Why you are so important? Because you are a unique and interesting human with a vastly-reaching spirit inside. You can make connections of all kinds: with other humans, animals, objects, arts, feelings, and more. You can also create. You create with your mind, your hands, each other. You create within your world. Why is you traveling so important? Because it causes expansion. Travel expands your perspective, your understanding, your compassion. Travel expands what you see a
On any give day, it's perfectly fine to feel like you have super powers. No permission needed. And everyone's super powers are different. Due to the variety of humans, lives, needs, pressure tolerance levels, and any other plethora of nouns I can stick in this sentence to emphasize our mindblowing diversity, we all have permission to feel like we're pretty darned amazing from time to time. You know, sprinkled with a nice coating of humility, of course. After speaking with a
Well, time to really practice what I preach. I take breaks from my phone throughout the day, leaving it in my purse or in a different room, just to remind myself that it's not actually a shiny appendage or extension of my brain. The knowing that I can "google" anything instantly to satisfy my childlike-curiosity's hunger becomes almost irresistible (Is that a house wren or a purple wren? Can an alligator REALLY eat an entire deer? What was the origin of my mother's mother'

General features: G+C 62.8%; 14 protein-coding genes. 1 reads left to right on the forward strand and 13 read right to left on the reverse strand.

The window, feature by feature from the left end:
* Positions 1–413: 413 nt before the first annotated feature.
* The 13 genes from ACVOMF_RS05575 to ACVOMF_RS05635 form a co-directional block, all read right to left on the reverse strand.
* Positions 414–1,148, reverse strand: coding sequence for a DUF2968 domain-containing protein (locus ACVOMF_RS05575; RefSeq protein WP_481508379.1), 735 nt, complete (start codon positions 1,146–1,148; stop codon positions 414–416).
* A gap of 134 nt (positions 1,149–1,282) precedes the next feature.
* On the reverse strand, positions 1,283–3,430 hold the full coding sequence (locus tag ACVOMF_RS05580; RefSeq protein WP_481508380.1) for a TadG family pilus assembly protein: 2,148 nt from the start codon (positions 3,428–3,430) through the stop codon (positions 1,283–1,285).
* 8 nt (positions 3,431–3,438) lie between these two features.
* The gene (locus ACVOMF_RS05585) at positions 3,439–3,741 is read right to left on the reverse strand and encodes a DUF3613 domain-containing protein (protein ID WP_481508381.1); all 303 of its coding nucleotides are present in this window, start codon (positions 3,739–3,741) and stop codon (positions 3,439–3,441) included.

Look closely at the photo to the left... This is a tree that has - and is! - growing around a boulder. What a treat to see and also gain a new definition of "tree hugger." (yuk yuk...) I could sit here all day and pour over brain-tugging questions (which came first, the tree or the boulder? If a boulder falls from a ledge and a tree catches it, does the forest cheer? Does bark still grow underneath the tree where the boulder touches?), but I really only am reflecting on a
The following writing is shared from the Road Trip Adventure 2007, reflections, writing, and added memories from the journal kept while on a 6-month-long road tripping, backpacking exploratory vision quest. ---------- Late September, 2007 - Glacier National Park, Montana I pulled the sleeping bag around me and the wind picked up. Each breath from the sky billowed down the mountain valley in colder sheets and the walls of my tent flapped and pushed with the growing pressure.
Like a cluster of bright stars, you see rainbow-glittered bubbles. These bubbles occur naturally from the ocean that provides life and cycles to our planet. This photo was taken the day after a squal in northern Oregon: ocean waves still aggressively churned and strong winds blew sandy, gray stacks of foam on shore. The farther the piles of foam slid up the sand, the smaller and more colorful they became, gleaming brighter every time the sun shined upon them. Looking close
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